It’s been eight years since Richard Wagner’s work last appeared on our stage. As we prepare for the highly anticipated opening of Tannhäuser, we can’t ignore the history and truth surrounding one of the most prominent (and controversial) composers in opera, and the implications that follow in staging his work.
While Wagner is considered one of the most important and influential of all composers, he is also rightly reviled as having been an overt anti-Semite. Wagner’s writings on the subject percolated into German politics and popular culture and, decades after the composer’s death, were thought by many to inspire Adolph Hitler and the Third Reich.
It is not our intention to block out this abhorrent truth about the composer during this production, pretending that separating the man from the art is enough. We perform his work observing its aesthetic influence and its centrality to the operatic repertoire, while fully acknowledging the moral issues that implicitly come with it. We continue to commit to exploring, discussing and bringing to light these issues.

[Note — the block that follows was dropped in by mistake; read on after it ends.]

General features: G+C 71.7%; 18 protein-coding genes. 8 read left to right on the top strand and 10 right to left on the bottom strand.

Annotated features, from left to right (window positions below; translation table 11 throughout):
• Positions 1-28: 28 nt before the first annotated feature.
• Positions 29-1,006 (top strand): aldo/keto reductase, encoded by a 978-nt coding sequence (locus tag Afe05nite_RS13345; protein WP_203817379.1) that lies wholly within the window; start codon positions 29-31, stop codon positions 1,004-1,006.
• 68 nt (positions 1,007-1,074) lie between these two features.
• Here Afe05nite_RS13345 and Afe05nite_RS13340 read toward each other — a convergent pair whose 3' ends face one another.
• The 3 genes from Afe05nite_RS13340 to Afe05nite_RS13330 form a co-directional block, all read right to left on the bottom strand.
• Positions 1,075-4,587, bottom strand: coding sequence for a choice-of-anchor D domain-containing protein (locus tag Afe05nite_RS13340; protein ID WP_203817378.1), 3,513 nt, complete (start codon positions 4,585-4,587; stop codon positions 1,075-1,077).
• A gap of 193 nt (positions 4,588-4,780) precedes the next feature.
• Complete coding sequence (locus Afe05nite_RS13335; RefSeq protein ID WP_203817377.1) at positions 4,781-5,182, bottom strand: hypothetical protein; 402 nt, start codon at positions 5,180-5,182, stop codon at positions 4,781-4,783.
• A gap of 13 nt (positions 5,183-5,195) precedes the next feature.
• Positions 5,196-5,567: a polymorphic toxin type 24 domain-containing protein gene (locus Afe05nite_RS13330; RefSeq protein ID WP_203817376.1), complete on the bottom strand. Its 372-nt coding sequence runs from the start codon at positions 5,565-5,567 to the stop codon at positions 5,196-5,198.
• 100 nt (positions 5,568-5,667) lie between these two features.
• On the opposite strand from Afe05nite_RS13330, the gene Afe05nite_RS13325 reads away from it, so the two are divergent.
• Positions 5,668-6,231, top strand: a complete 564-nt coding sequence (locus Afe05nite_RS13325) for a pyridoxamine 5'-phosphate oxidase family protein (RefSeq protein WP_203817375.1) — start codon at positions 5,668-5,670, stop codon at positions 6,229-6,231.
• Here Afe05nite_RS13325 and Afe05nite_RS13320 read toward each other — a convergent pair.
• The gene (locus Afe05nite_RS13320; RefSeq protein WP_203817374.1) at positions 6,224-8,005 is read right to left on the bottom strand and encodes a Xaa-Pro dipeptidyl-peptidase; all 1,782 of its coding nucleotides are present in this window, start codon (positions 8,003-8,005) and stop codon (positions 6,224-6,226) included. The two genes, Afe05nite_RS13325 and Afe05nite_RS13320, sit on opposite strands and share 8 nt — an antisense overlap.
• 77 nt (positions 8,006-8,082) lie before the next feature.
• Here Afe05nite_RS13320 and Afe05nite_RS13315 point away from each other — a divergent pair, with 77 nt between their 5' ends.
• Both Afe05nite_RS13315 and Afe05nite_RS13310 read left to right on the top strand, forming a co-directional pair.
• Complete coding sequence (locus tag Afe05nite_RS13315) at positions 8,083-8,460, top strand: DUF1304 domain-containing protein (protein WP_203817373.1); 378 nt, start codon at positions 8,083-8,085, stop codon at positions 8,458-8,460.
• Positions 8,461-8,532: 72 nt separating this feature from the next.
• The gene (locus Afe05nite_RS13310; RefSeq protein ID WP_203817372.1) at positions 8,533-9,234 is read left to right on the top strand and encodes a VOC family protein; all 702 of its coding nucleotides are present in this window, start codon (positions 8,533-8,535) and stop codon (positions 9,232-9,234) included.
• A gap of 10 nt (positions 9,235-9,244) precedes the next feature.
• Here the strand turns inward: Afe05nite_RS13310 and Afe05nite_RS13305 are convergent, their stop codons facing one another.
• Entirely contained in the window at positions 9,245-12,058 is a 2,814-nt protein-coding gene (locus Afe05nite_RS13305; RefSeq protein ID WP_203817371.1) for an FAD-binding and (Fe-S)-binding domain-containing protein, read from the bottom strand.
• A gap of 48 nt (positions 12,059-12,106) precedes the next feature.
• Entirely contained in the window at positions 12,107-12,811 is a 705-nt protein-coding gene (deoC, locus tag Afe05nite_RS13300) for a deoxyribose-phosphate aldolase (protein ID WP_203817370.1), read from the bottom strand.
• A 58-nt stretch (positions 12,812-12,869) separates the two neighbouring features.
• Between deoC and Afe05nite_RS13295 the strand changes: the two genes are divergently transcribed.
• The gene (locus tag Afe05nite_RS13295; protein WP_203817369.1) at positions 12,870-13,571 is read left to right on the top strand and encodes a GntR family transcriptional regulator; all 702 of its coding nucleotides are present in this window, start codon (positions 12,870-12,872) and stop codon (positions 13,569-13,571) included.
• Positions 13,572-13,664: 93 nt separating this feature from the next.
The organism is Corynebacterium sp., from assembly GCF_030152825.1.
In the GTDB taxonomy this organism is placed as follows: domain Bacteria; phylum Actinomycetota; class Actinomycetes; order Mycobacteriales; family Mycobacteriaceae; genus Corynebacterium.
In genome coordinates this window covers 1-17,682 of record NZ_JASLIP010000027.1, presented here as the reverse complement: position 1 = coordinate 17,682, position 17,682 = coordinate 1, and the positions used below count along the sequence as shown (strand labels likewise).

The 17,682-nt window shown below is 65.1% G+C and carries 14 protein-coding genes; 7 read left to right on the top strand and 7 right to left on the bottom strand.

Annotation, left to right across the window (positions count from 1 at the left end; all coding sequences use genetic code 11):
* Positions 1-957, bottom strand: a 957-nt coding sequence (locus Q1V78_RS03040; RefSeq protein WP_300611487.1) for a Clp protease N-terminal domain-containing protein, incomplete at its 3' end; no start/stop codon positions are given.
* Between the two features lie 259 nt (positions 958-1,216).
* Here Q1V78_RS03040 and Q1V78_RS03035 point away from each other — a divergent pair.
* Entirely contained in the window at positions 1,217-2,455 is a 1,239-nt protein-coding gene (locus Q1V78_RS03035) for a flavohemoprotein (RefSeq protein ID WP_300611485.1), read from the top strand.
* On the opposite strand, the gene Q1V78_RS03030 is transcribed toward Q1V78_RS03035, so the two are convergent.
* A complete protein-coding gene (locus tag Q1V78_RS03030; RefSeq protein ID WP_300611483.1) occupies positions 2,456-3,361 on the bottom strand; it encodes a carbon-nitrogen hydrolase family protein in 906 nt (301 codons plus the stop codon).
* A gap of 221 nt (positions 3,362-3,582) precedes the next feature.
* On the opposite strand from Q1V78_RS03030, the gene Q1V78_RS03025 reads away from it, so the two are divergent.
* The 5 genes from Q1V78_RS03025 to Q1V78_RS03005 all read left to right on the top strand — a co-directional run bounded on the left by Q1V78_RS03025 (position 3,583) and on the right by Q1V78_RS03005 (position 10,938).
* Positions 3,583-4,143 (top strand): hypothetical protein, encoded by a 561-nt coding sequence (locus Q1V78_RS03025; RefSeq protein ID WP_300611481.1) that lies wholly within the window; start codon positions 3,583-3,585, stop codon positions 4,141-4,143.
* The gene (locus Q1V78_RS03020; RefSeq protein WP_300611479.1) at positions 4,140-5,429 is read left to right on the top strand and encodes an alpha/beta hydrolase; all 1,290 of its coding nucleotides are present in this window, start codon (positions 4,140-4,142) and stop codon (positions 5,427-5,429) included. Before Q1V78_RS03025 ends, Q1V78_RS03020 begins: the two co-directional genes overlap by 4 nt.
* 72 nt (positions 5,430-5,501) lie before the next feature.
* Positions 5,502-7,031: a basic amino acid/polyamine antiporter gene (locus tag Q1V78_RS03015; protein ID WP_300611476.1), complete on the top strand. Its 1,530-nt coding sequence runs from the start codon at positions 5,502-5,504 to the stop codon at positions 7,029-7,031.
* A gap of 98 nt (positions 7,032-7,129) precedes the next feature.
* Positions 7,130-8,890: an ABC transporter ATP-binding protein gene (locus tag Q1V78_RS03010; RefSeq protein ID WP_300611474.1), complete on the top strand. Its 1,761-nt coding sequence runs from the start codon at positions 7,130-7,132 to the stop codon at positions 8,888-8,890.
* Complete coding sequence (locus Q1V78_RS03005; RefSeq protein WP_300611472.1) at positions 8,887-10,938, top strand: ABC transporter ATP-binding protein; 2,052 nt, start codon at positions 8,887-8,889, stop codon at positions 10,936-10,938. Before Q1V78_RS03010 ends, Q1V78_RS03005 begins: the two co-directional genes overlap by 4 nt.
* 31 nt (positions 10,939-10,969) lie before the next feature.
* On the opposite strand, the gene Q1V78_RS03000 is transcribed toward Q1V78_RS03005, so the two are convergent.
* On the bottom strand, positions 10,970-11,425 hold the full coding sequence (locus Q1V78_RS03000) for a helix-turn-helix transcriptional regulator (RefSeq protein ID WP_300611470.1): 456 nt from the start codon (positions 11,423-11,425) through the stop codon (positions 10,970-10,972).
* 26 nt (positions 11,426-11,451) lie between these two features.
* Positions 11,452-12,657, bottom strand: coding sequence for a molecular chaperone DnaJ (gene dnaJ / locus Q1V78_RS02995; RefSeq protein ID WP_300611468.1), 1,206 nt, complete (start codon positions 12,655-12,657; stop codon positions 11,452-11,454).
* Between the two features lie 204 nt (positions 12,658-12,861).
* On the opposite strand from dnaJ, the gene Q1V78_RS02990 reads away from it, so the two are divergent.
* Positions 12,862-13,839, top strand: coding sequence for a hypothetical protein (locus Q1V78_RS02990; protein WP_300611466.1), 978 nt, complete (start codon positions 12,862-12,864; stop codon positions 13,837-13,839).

In fact, now is an even more important time than ever to confront truths about our history and our past. It is time to let oppressed and marginalized groups know that we hear you, we see you and we stand with you against injustice.
We previously explored in depth during the Ring Festival that accompanied the 2010 staging of the Ring cycle. If you’re interested, we encourage you to watch the video of a panel hosted at The Hammer Museum featuring Leon Botstein (President of Bard College and music director and principal conductor of the American Symphony Orchestra), David J. Levin (University of Chicago), Kenneth Reinhard (UCLA), and Marc A. Weiner (author of Richard Wagner and the Anti-Semitic Imagination and Professor of Germanic Studies at Indiana University) in a discussion of the composer, his politics and his music.